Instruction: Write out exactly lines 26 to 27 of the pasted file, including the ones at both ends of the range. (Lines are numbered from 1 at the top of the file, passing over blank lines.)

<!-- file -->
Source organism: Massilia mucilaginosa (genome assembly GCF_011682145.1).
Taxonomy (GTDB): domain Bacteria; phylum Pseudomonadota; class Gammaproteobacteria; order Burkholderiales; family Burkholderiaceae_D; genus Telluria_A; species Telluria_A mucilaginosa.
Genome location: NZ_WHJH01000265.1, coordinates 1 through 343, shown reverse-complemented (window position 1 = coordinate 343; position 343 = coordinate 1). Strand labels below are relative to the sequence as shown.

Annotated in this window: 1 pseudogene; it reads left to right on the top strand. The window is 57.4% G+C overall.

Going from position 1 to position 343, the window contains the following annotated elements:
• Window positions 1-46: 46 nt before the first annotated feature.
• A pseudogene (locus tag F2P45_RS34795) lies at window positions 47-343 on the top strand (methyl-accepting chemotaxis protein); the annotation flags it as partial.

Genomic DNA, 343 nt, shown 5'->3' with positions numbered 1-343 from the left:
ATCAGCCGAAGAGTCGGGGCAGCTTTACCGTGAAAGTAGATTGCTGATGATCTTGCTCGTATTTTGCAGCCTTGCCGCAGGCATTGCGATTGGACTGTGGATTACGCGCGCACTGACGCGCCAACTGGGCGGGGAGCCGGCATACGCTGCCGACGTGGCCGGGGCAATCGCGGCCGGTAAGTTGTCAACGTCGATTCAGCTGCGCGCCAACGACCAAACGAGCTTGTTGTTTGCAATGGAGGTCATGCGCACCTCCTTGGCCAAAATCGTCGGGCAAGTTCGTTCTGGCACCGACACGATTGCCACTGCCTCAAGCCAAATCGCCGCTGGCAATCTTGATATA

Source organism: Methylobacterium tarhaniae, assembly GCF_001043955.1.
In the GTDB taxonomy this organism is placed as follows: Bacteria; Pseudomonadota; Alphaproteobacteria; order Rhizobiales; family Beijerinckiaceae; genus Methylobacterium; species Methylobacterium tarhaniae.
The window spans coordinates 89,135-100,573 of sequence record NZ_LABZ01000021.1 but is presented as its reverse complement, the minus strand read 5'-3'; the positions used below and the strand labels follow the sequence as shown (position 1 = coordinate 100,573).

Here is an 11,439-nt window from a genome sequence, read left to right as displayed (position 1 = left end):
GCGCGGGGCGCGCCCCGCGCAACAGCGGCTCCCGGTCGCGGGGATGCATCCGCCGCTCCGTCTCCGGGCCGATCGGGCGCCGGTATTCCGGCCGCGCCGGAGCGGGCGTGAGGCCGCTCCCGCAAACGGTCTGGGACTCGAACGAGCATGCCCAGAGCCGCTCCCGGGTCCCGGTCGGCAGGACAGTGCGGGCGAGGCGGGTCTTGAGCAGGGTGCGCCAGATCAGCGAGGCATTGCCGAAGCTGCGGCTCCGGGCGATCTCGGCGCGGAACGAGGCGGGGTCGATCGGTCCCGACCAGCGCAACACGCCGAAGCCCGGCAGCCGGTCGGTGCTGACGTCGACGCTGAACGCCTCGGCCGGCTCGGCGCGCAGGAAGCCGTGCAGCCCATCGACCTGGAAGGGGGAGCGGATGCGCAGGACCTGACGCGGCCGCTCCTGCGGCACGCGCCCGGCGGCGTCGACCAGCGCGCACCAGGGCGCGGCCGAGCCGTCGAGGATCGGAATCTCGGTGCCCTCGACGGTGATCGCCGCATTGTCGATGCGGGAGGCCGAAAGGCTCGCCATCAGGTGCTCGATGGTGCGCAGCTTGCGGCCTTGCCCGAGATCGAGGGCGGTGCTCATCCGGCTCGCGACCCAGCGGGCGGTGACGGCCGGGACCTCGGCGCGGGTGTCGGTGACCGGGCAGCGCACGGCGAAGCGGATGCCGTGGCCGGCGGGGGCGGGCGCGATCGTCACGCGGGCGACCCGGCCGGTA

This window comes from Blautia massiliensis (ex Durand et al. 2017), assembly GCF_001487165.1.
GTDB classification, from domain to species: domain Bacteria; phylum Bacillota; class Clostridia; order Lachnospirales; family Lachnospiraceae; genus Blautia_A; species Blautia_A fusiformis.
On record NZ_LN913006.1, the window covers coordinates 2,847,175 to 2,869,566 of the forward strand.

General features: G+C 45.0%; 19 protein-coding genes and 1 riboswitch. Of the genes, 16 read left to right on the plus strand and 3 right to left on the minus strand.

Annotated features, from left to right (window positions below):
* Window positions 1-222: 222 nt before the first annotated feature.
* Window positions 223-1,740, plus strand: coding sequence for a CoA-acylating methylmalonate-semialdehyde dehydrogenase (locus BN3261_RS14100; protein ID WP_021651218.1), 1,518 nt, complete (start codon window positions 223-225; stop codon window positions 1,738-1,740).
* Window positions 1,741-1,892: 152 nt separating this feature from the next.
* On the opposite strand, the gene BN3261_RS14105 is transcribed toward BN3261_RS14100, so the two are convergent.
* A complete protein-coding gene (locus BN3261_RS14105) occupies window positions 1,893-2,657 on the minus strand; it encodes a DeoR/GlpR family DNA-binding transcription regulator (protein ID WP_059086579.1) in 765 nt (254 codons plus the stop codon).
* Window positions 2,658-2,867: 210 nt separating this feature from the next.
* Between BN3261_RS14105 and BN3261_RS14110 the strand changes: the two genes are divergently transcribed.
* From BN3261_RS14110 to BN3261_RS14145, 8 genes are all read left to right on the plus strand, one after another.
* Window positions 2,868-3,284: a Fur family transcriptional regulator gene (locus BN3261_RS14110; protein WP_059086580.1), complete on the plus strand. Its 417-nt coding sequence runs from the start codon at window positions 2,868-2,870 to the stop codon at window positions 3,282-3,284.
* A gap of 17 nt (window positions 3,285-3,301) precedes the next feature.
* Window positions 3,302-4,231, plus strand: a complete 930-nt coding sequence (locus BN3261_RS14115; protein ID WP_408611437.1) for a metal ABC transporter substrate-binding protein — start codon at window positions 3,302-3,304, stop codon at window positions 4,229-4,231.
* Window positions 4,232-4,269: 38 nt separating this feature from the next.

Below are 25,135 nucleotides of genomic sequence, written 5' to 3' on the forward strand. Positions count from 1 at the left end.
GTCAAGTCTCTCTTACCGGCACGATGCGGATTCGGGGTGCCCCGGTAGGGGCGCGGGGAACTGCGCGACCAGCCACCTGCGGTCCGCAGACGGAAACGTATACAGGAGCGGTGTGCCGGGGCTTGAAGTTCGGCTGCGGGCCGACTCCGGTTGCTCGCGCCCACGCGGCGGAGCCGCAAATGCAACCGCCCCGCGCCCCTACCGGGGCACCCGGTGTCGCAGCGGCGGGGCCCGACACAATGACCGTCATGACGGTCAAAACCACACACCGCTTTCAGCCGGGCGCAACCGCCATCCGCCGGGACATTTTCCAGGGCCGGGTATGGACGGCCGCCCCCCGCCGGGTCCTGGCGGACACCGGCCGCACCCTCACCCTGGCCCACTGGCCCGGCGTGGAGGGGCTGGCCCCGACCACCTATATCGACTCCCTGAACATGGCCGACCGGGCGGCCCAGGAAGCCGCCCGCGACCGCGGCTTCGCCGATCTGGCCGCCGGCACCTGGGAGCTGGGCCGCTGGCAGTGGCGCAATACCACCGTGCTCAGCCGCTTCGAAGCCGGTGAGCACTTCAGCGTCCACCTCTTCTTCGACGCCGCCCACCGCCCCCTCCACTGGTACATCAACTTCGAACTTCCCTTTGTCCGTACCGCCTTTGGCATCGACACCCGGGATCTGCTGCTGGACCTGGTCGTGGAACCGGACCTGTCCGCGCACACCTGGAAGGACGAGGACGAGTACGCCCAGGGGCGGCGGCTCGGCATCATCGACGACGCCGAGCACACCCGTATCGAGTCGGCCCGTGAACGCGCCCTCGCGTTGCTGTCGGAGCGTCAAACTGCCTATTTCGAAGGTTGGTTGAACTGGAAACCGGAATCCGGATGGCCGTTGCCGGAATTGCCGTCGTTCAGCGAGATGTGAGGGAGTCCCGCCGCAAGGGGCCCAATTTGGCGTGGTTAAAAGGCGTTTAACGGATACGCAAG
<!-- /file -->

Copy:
* Between BN3261_RS14105 and BN3261_RS14110 the strand changes: the two genes are divergently transcribed.
* From BN3261_RS14110 to BN3261_RS14145, 8 genes are all read left to right on the plus strand, one after another.